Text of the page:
Bungay Medical Practice is a busy GP practice in Suffolk. Over the past five years the practice team has developed a follow-up process for all patients discharged from hospital which has helped to improve continuity of care and patient experience, while also avoiding unnecessary readmission and medication error.

Being discharged from hospital can be a difficult time, especially for frail older patients who are less able to coordinate their own care. With changes to medication made when patients are in hospital and the need for follow-up care from many different organisations once the patient gets home, there are many points in the pathway with the potential for error or risk to a person’s health.

The team at Bungay Medical Practice first introduced their protocol for proactive follow-up after hospital discharge over five years ago, and it has now become firmly embedded in everyday practice.

Over the years the practice has trialled several different methods of follow-up with patients. Initially, a practice nurse was allocated a weekly session to contact patients, as it was assumed that follow-ups would need to be coordinated by a clinician. However, the team quickly realised that the reception team were better placed to provide a more responsive follow-up service, with the time and resources to contact patients as soon as discharge information is received from the hospital.


“When we receive a discharge summary from the hospital we’ll contact the patient by phone. This is to book any follow ups that are required (blood tests, doctor appointments, home visits etc), but also just to see how they’re feeling on discharge. Some patients, particularly our older patients, come out feeling quite unwell, physically but also emotionally. They’re vulnerable and scared. We check whether there’s anything we can do to help and reassure them.”
           Bev Tooley, Reception Manager
  • All patients are contacted by telephone within one week of hospital discharge by a member of the reception team.
  • The team can coordinate input from the practice. Clinical and medication needs are assessed over the phone and any issues or queries are passed on to the GP or community matron to follow up.
  • Any necessary follow up appointments or home visits from practice staff are booked and arranged.
  • The team can also connect the patient up with services outside the GP surgery, including the district nursing team and social care.
  • Where necessary, they will also check that the patient knows to book a follow up hospital appointment, and in some cases will help to do this.
The team report many cases where the follow up phone call has picked up something small which could have quickly escalated resulting in the patient becoming very unwell. In some cases a doctor is sent out to the patient’s home the same day.
  • Improved patient wellbeing and good patient experience: Feedback shows that patients really like the service, and are reassured that they do not have to wait for a GP appointment to sort out issues relating to discharge.
  • Avoiding medication error: Picking up issues with stopped or changed medication at an early stage avoids any serious health implications and helps medication to be administered more smoothly. The process also reduces stress for patients who have had medication stopped whilst in hospital.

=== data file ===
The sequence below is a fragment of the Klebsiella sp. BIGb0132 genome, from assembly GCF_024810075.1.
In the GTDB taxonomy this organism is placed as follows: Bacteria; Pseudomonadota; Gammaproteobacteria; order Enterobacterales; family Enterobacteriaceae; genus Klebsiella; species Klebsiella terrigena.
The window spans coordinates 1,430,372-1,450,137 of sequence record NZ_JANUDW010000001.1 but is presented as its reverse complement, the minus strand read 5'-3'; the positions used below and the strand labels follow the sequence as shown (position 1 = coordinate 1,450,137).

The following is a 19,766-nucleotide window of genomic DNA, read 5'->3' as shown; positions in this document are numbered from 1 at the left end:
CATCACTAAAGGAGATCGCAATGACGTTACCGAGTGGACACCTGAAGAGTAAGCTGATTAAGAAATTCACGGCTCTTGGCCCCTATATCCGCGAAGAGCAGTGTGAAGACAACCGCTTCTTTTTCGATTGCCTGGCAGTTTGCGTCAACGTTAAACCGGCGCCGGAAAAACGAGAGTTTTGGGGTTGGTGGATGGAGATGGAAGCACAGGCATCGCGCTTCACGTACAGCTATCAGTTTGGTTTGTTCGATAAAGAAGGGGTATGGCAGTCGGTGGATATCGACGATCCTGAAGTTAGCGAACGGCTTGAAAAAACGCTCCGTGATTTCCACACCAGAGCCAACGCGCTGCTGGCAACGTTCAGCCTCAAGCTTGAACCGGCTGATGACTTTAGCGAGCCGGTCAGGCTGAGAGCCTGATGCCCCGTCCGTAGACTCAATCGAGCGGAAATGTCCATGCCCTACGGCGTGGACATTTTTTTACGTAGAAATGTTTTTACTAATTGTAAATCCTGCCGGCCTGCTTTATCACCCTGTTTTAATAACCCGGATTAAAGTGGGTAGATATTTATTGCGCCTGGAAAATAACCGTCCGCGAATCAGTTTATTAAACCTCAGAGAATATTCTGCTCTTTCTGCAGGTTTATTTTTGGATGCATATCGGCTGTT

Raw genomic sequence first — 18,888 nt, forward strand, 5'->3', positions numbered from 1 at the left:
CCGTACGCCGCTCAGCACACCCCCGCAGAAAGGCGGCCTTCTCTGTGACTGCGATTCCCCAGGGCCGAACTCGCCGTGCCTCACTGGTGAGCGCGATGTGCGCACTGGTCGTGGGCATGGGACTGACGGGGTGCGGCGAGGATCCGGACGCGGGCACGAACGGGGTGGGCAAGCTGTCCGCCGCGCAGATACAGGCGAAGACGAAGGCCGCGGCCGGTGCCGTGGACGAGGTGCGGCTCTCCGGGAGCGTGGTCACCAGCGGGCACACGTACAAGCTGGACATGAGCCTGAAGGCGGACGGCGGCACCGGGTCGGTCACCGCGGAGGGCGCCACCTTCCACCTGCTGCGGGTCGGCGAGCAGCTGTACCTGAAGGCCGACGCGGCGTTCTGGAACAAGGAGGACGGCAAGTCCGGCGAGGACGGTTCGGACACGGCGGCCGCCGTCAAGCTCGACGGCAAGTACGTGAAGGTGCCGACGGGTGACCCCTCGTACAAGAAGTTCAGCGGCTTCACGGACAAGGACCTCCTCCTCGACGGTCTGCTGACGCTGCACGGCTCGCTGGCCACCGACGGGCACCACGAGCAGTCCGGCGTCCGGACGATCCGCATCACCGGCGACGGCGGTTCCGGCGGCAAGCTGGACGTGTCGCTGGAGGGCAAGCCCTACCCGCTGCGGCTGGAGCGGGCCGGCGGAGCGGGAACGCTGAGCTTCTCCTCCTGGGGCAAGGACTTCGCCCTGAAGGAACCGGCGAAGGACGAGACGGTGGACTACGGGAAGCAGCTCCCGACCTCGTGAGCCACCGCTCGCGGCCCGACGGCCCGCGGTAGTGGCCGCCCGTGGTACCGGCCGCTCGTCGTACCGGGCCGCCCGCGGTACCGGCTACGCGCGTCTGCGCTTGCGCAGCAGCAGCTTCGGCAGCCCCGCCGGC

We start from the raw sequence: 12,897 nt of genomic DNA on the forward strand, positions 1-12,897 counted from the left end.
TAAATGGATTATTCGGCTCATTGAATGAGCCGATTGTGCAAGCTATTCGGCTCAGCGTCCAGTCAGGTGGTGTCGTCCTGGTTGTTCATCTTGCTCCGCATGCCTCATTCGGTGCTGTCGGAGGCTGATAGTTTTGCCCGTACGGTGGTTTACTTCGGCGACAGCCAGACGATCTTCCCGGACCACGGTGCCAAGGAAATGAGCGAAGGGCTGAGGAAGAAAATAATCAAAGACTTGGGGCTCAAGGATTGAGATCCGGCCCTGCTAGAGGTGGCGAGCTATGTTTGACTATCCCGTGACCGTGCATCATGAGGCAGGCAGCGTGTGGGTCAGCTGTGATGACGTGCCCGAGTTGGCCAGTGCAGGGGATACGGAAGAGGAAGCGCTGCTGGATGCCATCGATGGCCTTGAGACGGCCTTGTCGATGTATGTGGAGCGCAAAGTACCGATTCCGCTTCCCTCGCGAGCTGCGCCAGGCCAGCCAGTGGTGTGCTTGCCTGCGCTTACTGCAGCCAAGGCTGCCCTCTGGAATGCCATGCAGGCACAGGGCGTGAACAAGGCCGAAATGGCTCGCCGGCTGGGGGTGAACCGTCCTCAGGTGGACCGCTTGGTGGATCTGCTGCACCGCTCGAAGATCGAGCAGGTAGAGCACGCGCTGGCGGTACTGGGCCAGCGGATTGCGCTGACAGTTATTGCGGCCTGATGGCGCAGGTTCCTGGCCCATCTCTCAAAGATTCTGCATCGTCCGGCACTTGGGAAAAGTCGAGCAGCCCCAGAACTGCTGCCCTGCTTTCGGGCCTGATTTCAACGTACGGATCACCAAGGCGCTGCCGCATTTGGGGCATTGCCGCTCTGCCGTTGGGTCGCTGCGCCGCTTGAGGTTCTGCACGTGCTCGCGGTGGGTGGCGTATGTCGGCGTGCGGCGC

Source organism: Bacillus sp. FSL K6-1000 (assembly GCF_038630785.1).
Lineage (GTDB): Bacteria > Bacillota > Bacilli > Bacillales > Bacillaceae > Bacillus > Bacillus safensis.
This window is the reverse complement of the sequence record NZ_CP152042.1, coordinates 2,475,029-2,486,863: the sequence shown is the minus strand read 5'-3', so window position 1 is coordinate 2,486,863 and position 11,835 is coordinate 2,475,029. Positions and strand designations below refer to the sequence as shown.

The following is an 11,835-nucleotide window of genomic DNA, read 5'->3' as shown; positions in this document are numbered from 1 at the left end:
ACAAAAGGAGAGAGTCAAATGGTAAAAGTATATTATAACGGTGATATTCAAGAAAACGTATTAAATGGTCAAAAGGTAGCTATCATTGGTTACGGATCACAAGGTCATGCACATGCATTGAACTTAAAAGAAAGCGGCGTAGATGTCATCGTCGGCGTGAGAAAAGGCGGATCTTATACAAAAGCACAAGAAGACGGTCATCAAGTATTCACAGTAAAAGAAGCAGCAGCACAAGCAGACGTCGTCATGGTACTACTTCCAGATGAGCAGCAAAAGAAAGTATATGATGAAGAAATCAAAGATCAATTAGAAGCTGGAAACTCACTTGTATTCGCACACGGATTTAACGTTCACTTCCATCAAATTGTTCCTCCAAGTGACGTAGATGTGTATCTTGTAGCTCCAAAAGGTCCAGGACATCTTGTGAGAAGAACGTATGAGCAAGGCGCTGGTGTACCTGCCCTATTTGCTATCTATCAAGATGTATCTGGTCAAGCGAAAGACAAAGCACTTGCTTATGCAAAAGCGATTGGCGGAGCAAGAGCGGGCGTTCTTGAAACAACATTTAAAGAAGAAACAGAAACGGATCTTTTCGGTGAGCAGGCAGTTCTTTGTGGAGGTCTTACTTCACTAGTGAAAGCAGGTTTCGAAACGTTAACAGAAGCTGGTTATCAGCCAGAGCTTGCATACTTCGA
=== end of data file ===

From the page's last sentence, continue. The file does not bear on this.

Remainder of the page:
• The full picture: The follow up call following discharge enables the clinical team to quickly discover the ‘whole picture’ about a person’s hospital stay and follow up needs, before memory fades.
  • Fewer readmissions to hospital: Although the team can’t provide data about reduced readmissions, they know there are many occasions where issues have been dealt with in the community due to their follow up protocol, avoiding escalation to emergency care.
  • Improved team working within the practice: Involving the admin team in the coordination of follow up has encouraged a team approach to problem solving and improved communications within the practice.
‘We always get good feedback from patients. We have quite an elderly population and they feel it’s like the old fashioned GP care where someone is looking out for you when you come out of hospital. It’s a more personal and human approach – there’s someone checking you’re ok. It also prevents a lot of extra correspondence and queries going back and forth to the hospital because we’re able to deal with things here. A lot of patients don’t want to be a bother, but we often think “thank goodness we rang you”, if not they might have been two or three days without tablets and it could have been a lot worse.’
           Lisa Townsend-Kwan, Deputy Practice Manager at Bungay Medical Practice

Spend time building good relationships with partners and stakeholders: Building good relationships with the two main hospitals in the area has been essential, especially when the team needed to address the slow handover of discharge information from one hospital. Constant communication between the clinical leads from the practice and the hospital has helped to solve this issue and the team are now receiving electronic discharge summaries on the day of discharge.

Trust your team to try new things: Entrusting the administrative team with this important liaison role has really paid off and frees up clinical time and resources.

Be willing to keep changing things until you find an approach that works: Over the years the practice has trialled several different methods of follow up with patients, trying new approaches until they found one that felt right

A whole team approach can lead to more creative problem solving: The practice holds a weekly team meeting with all clinicians and representatives from the admin teams. Issues flagged as part of the discharge follow up can be raised and discussions benefit from multiple perspectives and a team approach to finding solutions.

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